This post originally appeared in The Health Care Blog.
Antibiotic resistance — bacteria outsmarting the drugs designed to kill them — is already here, threatening to return us to the time when simple infections were often fatal. How long before we have no effective antibiotics left?
It’s painfully easy for me to imagine life in a post-antibiotic era. I trained as an internist and infectious disease physician before there was effective treatment for HIV, and I later cared for patients with tuberculosis resistant to virtually all antibiotics.
We improvised, hoped, and, all too often, were only able to help patients die more comfortably.
To quote Dr. Margaret Chan, Director General of the World Health Organization: “A post-antibiotic era means, in effect, an end to modern medicine as we know it.”
We’d have to rethink our approach to many advances in medical treatment such as joint replacements, organ transplants and cancer therapy, as well as improvements in treating chronic diseases such as diabetes, asthma, rheumatoid arthritis and other immunological disorders.
Treatments for these can increase the risk of infections, and we may no longer be able to assume that we will have effective antibiotics for these infections.
Last September, CDC published our first report on the current antibiotic resistance threat to the United States.
The report conservatively estimates that each year, at least 2 million Americans become infected with bacteria resistant to antibiotics, and at least 23,000 die. Another 14,000 Americans die each year with the complications of C. difficile, a bacterial infection most often made possible by use of antibiotics. WHO has just issued their report on the global impact of this health threat.
It’s a big problem, and one that’s getting worse. But it’s not too late. We can delay, and even in some cases reverse the spread of antibiotic resistance.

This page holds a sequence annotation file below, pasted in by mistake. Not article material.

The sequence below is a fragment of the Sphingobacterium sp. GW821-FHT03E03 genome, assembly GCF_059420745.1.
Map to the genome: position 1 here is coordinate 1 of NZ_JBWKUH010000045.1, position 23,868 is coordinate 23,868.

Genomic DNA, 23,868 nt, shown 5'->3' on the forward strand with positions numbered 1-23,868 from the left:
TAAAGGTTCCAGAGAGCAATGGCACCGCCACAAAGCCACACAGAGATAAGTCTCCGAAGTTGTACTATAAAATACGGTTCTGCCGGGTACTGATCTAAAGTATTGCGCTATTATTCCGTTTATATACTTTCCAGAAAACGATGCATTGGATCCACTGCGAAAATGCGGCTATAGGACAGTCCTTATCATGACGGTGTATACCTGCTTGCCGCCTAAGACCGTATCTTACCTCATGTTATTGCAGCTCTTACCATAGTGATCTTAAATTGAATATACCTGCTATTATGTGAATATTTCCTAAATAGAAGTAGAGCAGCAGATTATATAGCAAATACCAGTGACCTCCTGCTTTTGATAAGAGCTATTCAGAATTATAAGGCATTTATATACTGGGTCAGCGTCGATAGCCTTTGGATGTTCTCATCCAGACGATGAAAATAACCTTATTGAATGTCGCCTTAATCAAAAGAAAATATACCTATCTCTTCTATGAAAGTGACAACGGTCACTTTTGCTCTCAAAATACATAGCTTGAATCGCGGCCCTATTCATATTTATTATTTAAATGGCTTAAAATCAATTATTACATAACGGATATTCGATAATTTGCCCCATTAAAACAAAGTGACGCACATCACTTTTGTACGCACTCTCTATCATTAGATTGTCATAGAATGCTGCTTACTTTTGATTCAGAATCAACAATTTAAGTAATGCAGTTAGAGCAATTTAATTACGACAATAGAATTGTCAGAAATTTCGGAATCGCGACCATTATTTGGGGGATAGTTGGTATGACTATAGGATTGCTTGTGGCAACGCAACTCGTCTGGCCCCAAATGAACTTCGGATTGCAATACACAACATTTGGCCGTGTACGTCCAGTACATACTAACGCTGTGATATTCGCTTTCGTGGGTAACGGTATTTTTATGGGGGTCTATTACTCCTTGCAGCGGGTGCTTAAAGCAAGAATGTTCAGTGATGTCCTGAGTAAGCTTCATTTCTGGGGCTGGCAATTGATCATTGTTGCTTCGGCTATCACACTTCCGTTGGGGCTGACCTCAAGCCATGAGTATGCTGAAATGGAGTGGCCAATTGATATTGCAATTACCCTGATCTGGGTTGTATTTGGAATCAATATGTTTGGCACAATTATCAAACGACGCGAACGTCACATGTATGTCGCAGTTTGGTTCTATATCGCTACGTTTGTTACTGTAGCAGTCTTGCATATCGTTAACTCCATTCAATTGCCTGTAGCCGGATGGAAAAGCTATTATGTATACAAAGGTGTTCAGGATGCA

Clinicians, health care facility leaders, public health leaders, agriculture leaders and farmers, policymakers, and patients all have key roles to play.
The FY 2015 President’s Budget requests $30 million for the CDC’s Detect and Protect Against Antibiotic Resistance Initiative (known as the AR Initiative), part of a broader CDC strategy to target investment and achieve measurable results in four core areas:
Detect and track patterns of antibiotic resistance.
A new five-region lab network, if funded, will speed up our ability to detect the most concerning resistance threats. The network would increase susceptibility testing for high priority bacteria and keep pace with rapidly mutating bacteria so labs are ready to respond to new threats as they emerge.
A new public data portal will show national trends as well as variations in rates of antibiotic prescribing and resistance among states and regions. An increase of $15 million in the FY 2015 President’s Budget for CDC’s National Healthcare Safety Network (NHSN) will allow full implementation of electronic tracking data from U.S. hospitals on antibiotic use and resistant bacteria. (I’ll talk more about this in a future post.)
Respond to outbreaks involving antibiotic-resistant bacteria.